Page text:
While my original plan was to review Edward Sharpe’s new album this week, I was interrupted with a surprise release by LAKE titled Circular Doorway. I previously reviewed Ashley Eriksson’s new solo album, which was dropped this past Wednesday. No one had expected something from the whole band as well, let alone an entire album. Self-released through Bandcamp, LAKE kept it on the hush, only to tell people of an upcoming release without revealing the date. Their fan page was blowing up that day, first unveiling Circular Doorway, then announcing another album, The World Is Real, that will be released in September. The members of LAKE have certainly been busy this year, so I guess they deserve this amount of attention for the time being.
Two new albums in one year sounded great, but it seemed as if Circular Doorway stood alone among the band’s discography. It feels almost like they recorded a jam session, with much more percussion and catchy rifts than ever before. I then discovered that the band had only six days to collaborate and record these songs, so it makes much more sense for this album to sound more like a session of some sort. The second new release, The World Is Real, is described as a more clean cut album, as Eli Moore explains, “One record was on purpose and the other was by accident”. I did enjoy Circular Doorway, but I don’t think I could compare it to their bigger releases like Let’s Build A Roof and Giving & Receiving. Don’t get me wrong, I’m super glad that LAKE crafted these ten tracks and then promised more along the way. I definitely respect this group much more now.
Perhaps this was not the intended analogy, but Circular Doorway may in fact be a doorway into LAKE’s future sound, which is more digital and exotic. It is no surprise that they have been leaning over this way to appeal to a larger audience. The best part, however, is that LAKE still maintains its authenticity; the soft seventy’s style music with various vocals and jazzy elements. If anything, I might enjoy this broadened sound even more.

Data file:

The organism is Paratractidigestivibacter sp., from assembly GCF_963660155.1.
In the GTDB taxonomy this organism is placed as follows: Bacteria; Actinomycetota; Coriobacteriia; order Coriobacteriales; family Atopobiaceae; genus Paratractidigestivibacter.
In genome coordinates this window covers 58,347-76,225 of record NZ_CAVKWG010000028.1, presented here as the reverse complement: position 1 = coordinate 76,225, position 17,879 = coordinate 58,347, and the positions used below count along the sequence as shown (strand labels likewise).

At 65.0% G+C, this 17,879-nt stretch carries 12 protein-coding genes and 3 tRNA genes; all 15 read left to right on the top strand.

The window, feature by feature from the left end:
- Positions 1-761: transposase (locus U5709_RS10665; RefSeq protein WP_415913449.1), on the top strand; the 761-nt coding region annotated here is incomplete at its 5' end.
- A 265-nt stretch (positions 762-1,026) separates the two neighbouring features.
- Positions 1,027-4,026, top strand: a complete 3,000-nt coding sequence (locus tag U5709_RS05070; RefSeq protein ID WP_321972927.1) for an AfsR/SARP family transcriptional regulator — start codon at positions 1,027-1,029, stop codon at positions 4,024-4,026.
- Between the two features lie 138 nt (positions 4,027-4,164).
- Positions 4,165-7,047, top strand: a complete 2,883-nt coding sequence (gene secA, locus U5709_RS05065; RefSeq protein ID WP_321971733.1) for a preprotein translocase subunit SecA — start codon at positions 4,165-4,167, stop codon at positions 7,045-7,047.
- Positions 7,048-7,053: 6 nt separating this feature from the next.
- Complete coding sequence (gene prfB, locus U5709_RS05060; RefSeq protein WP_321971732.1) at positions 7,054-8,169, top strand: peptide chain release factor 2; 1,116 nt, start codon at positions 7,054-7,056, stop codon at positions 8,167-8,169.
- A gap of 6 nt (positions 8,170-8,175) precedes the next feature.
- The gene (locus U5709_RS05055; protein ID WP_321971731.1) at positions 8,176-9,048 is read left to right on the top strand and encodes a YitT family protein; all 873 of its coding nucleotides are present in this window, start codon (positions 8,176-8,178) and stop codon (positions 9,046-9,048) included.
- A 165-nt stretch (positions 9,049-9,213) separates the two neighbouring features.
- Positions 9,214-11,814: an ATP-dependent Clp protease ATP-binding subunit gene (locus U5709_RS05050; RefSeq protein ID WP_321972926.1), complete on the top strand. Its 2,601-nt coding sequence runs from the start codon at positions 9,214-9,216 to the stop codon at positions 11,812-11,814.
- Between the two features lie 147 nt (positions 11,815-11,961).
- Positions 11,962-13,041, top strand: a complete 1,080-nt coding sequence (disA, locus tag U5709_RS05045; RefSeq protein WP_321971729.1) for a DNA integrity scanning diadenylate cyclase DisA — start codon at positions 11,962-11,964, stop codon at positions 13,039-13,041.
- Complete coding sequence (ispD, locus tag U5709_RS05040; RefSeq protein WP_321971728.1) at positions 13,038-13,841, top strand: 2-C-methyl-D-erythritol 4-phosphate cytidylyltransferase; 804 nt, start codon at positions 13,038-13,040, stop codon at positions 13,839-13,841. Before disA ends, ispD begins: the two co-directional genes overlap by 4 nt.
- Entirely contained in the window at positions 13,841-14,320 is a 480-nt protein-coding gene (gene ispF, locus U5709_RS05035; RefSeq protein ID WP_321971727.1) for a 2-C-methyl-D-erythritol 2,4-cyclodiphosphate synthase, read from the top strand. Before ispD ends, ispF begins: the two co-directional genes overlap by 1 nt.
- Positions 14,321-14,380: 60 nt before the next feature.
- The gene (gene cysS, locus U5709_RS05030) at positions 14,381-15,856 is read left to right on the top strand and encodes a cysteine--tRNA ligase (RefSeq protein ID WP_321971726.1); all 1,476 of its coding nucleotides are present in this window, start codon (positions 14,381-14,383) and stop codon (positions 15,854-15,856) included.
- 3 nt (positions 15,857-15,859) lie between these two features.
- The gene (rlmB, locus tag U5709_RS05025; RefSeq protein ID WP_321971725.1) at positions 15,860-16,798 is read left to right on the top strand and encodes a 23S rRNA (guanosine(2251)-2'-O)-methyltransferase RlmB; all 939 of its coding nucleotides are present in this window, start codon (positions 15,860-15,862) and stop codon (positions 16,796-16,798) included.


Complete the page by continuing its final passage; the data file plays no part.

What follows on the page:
What better example is there than the title track which is the album’s opener. It starts out in a whimsical melody but eventually twists into an eerie instrumental. “What You See Is What You Get” carries on with a familiar blues progression, but there’s some catchy vocals and interesting percussion as well. “Don’t Hate Yourself” was one of my least favorite tracks, for I thought they could do without the hey hey’s, na na’s, la la’s, and dut du’s; however, the album does have nice variation in songs like “Crying Room”, where the saxophone and electric piano are played as if it were an old club scene. “Positive Warning” is probably one of the catchiest songs on the album, with quite engaging beat and vocals.
The second half of Circular Doorway begins with the lovely tune, “No Wonder I”, the album's only single which also happens to be BMO’s favorite song. My favorite songs are “Torpedoes” and “Relief”, simply because they are cool, collected and really hard to get out of your head! Yawrood was a recorded instrumental that is played backwards (“Doorway” for those of you who didn't notice). It feels natural despite the rigid sound. “Alone”, the album closer, is no less as rhythmic and catchy as the rest of the album.
Although Circular Doorway is short and not as professionally made as the rest of their discography, LAKE managed to pull off an amazing ten tracks that contain some of the catchiest music the band has ever written. Kudos to LAKE for a great release. I was surprised indeed!